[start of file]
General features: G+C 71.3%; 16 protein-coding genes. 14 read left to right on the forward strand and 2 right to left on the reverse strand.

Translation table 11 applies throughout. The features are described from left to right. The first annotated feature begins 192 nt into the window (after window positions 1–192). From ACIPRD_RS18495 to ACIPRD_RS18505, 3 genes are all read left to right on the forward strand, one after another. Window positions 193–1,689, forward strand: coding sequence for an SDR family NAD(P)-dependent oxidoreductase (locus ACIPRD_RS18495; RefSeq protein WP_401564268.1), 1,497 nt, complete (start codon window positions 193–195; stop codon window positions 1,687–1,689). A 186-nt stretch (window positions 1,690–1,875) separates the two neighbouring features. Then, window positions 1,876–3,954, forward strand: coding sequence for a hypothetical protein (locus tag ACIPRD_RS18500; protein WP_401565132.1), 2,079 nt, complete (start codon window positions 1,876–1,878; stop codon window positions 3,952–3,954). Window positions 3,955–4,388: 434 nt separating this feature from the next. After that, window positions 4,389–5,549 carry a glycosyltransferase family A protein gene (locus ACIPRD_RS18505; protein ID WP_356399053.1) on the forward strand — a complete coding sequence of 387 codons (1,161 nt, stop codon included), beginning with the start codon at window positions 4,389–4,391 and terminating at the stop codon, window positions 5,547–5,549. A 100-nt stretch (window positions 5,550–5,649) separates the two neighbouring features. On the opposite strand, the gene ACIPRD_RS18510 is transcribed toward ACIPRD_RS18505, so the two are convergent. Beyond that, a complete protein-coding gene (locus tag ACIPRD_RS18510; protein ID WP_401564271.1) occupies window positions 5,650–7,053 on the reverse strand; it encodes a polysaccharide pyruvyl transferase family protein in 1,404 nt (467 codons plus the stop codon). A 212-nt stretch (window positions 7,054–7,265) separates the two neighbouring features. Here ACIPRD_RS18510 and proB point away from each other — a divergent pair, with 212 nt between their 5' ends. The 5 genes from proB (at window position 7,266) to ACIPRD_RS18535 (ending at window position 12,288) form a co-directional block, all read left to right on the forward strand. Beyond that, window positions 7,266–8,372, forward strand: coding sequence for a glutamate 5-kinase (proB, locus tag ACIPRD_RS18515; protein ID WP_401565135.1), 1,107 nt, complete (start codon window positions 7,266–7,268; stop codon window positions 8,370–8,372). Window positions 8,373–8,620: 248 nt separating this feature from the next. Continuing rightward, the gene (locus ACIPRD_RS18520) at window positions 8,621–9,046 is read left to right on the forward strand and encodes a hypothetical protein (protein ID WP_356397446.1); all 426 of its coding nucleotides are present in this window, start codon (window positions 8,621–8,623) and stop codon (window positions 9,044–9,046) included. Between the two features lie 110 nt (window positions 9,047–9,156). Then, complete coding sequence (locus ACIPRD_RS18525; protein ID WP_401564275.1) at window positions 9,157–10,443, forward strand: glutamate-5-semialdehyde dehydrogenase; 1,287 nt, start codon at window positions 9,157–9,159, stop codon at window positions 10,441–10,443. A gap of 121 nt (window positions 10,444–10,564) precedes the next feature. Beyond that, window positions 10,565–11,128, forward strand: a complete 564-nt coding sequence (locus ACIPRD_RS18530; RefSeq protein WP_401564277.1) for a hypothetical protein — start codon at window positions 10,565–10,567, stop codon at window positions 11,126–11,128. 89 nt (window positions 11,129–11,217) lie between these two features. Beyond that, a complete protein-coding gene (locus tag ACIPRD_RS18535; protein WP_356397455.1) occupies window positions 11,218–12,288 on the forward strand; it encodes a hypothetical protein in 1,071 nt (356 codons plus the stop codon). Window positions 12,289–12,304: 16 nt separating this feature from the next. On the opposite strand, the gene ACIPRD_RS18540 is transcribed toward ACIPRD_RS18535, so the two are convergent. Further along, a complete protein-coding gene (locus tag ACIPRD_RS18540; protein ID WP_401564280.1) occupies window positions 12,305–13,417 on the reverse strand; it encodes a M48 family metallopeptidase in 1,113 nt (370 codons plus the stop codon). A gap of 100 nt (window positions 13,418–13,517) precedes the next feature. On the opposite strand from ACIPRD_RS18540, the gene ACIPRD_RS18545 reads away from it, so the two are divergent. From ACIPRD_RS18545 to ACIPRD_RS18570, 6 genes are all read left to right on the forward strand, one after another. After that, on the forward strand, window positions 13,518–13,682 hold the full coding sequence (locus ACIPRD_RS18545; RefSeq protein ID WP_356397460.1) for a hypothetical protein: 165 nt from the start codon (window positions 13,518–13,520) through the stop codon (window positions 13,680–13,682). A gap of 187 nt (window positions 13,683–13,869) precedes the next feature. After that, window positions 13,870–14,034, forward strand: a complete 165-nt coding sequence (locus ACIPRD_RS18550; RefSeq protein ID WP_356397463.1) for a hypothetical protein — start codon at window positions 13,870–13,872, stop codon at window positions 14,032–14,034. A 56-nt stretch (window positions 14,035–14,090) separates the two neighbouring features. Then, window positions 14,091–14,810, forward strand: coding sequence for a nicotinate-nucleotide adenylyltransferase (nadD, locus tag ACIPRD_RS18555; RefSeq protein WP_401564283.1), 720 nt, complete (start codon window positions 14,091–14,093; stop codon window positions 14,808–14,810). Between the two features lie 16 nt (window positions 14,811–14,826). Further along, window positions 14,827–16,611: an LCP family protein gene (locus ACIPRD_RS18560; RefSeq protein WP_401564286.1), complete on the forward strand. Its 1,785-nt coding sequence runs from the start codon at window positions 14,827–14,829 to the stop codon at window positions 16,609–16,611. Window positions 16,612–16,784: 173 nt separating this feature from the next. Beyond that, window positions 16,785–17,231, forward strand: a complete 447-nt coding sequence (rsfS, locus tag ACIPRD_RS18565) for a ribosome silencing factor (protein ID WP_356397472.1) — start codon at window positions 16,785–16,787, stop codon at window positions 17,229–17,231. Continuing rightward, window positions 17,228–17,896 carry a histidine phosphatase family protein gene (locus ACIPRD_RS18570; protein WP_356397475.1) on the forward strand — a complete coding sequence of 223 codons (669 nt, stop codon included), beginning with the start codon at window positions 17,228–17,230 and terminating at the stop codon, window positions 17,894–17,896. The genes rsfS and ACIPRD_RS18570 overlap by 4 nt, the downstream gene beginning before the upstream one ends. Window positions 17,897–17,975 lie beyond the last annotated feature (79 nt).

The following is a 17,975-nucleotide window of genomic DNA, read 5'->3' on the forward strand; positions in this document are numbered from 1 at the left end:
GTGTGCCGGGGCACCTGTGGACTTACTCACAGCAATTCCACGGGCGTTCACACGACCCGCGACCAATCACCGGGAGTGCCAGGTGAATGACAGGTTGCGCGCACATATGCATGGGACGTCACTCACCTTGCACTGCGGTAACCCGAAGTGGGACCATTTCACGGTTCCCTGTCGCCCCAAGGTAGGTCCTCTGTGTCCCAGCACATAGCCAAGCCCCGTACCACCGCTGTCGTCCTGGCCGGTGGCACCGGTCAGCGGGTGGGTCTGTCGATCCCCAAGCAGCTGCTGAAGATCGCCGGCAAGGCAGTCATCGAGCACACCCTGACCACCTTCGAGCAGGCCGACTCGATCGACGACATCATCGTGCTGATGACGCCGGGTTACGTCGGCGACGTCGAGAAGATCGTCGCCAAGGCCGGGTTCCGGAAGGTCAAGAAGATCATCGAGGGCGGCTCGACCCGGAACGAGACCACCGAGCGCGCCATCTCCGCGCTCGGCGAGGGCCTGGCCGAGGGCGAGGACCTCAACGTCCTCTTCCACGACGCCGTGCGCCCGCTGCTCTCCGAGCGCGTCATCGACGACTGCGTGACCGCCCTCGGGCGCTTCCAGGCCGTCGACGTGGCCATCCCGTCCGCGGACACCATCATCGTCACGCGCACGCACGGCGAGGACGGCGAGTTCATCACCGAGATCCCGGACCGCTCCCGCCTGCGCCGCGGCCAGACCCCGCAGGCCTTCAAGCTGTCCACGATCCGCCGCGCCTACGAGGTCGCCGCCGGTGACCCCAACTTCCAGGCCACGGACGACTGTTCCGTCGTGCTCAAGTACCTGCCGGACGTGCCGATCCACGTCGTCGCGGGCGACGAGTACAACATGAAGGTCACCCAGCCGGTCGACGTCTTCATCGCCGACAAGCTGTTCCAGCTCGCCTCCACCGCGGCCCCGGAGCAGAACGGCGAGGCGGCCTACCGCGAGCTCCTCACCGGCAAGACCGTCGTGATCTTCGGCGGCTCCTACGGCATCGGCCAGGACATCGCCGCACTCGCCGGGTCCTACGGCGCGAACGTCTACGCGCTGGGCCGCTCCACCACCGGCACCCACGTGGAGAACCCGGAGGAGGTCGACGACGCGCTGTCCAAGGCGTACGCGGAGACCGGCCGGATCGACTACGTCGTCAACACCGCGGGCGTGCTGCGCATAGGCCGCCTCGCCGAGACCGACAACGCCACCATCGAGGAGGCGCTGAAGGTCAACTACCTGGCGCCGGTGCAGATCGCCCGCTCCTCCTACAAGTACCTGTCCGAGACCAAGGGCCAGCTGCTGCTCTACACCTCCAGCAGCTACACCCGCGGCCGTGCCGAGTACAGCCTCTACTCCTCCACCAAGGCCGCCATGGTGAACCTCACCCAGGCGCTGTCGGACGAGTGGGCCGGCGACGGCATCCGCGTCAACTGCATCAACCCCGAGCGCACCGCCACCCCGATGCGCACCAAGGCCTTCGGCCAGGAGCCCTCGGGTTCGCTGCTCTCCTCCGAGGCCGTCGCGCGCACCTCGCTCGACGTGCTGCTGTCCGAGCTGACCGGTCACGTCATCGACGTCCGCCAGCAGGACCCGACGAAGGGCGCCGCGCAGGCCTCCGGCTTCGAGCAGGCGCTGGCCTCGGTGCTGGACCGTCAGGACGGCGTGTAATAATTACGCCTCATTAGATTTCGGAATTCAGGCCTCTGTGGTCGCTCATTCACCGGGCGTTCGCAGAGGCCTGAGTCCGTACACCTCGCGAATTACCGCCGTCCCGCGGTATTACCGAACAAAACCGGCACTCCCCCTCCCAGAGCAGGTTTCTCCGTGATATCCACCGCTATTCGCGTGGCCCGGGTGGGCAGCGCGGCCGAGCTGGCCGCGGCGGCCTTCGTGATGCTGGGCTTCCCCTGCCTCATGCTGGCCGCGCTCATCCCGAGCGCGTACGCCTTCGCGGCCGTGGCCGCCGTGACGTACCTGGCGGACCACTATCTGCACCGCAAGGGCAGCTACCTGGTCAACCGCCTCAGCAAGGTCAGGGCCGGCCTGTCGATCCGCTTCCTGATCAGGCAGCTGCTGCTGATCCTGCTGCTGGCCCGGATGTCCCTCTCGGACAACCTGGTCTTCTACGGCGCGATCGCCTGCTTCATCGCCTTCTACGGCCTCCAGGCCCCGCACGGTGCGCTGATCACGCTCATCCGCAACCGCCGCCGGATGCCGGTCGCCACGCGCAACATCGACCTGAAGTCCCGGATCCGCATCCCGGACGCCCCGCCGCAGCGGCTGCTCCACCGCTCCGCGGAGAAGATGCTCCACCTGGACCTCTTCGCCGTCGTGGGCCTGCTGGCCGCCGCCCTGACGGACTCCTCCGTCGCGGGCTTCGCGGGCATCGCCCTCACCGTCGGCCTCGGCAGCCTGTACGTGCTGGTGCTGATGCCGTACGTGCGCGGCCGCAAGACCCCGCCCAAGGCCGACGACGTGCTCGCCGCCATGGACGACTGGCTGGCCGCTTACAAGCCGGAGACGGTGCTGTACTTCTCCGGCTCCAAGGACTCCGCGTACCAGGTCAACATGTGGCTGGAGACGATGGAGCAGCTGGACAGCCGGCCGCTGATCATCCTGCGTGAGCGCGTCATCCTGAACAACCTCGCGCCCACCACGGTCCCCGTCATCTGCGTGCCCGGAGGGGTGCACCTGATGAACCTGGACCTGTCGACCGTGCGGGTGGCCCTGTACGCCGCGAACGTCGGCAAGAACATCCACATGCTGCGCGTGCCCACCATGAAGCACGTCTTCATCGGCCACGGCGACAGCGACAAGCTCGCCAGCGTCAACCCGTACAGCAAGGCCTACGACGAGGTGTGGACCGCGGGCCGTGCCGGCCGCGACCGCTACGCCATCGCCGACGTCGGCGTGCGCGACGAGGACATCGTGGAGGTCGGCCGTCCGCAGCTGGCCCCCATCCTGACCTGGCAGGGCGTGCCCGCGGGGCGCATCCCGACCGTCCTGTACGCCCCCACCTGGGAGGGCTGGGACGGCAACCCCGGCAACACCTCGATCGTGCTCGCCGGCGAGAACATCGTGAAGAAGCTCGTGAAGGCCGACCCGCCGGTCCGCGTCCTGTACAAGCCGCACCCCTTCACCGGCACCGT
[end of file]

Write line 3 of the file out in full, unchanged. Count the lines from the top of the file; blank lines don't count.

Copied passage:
The following is a 17,975-nucleotide window of genomic DNA, read 5'->3' on the forward strand; positions in this document are numbered from 1 at the left end: